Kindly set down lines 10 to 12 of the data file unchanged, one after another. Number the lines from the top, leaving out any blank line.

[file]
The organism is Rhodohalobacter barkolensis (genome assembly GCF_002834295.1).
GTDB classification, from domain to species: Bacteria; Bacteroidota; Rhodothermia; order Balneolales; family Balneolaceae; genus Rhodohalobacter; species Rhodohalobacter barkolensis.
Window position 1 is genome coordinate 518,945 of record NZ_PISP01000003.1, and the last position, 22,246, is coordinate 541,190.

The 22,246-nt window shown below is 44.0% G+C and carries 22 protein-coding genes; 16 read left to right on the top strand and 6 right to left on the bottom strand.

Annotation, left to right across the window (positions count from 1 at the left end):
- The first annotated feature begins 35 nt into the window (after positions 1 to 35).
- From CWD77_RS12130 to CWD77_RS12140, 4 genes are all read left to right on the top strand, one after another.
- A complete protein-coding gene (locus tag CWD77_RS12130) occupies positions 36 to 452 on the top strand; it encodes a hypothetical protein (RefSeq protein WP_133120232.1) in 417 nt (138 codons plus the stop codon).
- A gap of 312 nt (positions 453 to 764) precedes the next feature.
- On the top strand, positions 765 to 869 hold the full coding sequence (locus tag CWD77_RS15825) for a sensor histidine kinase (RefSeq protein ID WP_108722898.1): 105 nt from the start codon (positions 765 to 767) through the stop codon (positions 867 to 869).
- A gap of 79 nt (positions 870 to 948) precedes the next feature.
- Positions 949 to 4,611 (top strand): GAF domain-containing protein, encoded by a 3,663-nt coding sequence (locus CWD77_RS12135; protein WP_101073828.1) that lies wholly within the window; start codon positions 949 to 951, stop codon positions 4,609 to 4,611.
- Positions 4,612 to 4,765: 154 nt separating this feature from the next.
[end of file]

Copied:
- On the top strand, positions 765 to 869 hold the full coding sequence (locus tag CWD77_RS15825) for a sensor histidine kinase (RefSeq protein ID WP_108722898.1): 105 nt from the start codon (positions 765 to 767) through the stop codon (positions 867 to 869).
- A gap of 79 nt (positions 870 to 948) precedes the next feature.
- Positions 949 to 4,611 (top strand): GAF domain-containing protein, encoded by a 3,663-nt coding sequence (locus CWD77_RS12135; protein WP_101073828.1) that lies wholly within the window; start codon positions 949 to 951, stop codon positions 4,609 to 4,611.